Mr. Manning followed on the same side, and said, that the doctrine which had been laid down by Mr. Broadhurst, as to the limited application of the Court for money had and received, was erroneous, and that the Court was applicable in every case of fraud or otherwise, where money had been received by a defendant, belonging to a plaintiff, provided the principle of volunti non fit injuria, did not come in to prevent a plaintiff from availing himself of this remedy. The learned gentleman then went into a consideration of the alleged payments, and contended that they could not be considered as voluntary payments by the purchasers, as they could not resist payment of the bills in the hands of third parties, to whom Lyons had indorsed the bills. If Lyons was to be considered to be in a situation to resist the action against him, on the plea that he had paid the money over to his principal, it was very obvious, that Mr. Lyons might in every case, as in the present one, slip out of any responsibility, by making a particular arrangement with his principal as to the mode and time of payment to him. Immediately after the sale, and long before the bills became due, Lyons pays over his own bills to Peek, in anticipation of the purchasers bills being paid, and on the strength of this arrangement, endeavours to show that that was payment over to the principal, which by the authority of the cases in Sugden's Venders and Purchasers, was shown to be no payment at all.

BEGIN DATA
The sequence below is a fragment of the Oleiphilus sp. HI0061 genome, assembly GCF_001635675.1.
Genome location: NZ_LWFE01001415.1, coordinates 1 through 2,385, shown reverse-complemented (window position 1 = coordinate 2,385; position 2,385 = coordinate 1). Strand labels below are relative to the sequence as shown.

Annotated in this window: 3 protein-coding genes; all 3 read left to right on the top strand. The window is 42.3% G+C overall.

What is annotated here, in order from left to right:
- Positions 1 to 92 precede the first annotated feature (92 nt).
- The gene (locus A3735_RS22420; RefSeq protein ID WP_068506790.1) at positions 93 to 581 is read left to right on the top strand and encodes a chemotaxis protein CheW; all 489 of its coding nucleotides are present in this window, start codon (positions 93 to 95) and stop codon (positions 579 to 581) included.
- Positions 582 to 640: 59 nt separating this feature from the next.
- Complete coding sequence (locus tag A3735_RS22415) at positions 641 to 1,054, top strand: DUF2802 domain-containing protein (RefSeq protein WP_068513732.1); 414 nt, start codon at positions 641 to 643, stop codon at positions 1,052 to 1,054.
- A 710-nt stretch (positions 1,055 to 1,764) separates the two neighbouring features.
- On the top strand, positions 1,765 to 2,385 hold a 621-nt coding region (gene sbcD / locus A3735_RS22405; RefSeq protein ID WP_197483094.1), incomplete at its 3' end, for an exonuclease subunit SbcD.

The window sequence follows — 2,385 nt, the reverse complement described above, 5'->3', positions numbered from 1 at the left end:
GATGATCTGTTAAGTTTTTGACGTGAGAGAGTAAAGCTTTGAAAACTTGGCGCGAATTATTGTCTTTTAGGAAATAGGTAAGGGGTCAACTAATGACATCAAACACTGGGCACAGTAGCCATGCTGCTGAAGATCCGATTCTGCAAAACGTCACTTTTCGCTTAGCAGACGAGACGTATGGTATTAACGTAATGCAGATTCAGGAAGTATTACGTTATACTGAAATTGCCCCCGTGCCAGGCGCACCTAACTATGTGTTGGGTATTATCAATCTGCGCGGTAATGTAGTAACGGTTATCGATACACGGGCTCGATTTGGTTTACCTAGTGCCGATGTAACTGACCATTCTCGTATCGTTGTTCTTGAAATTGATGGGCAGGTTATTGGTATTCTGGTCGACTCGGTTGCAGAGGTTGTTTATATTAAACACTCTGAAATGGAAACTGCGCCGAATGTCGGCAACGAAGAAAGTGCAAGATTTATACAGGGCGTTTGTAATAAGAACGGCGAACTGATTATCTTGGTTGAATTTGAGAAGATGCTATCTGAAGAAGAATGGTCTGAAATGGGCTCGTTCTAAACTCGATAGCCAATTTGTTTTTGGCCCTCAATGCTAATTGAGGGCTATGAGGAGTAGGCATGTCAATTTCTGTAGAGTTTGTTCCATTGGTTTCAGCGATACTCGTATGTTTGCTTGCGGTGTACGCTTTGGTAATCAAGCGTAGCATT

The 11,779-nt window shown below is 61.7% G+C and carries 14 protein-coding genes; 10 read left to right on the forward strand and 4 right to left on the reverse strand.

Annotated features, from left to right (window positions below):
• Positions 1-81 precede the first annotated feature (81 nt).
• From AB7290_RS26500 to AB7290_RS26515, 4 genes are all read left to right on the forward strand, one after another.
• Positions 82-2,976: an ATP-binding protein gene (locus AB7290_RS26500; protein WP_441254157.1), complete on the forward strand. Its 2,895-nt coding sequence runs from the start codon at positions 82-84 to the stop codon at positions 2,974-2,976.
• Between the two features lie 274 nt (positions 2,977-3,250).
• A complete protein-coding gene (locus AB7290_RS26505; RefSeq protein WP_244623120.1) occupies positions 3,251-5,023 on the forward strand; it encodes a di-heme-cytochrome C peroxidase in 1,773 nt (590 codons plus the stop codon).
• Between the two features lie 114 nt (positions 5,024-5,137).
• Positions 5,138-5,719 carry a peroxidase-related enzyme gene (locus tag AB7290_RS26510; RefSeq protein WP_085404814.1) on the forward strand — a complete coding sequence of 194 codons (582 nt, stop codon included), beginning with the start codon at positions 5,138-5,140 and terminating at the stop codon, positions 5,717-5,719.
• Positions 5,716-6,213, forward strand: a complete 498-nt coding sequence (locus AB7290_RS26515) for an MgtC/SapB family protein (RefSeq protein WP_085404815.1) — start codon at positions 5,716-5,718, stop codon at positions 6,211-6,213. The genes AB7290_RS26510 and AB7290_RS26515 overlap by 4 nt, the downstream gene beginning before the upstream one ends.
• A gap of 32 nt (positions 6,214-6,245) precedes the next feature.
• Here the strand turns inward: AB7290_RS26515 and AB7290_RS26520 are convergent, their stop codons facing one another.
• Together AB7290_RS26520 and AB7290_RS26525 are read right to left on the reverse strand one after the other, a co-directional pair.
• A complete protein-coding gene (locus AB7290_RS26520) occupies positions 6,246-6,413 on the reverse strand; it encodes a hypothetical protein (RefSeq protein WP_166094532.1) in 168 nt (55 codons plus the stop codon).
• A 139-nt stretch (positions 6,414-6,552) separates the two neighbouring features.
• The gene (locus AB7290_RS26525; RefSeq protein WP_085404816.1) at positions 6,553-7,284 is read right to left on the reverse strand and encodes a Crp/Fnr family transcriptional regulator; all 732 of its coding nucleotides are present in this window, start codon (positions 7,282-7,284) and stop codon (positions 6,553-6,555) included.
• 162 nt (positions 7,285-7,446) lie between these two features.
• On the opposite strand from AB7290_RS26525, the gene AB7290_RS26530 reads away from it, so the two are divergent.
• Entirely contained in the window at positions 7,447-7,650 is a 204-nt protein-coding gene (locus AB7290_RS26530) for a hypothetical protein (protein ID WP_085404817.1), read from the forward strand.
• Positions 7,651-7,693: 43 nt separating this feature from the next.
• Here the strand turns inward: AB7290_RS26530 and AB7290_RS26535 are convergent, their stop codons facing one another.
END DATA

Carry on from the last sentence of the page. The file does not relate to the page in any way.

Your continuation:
Mr Windeyer replied at considerable length, and the Judges said they would take time to consider their judgment.


[1] See also Dent v. Lyons, 1841

[2]  See also Australian, 22 January 1842.

Published by the Division of Law, Macquarie University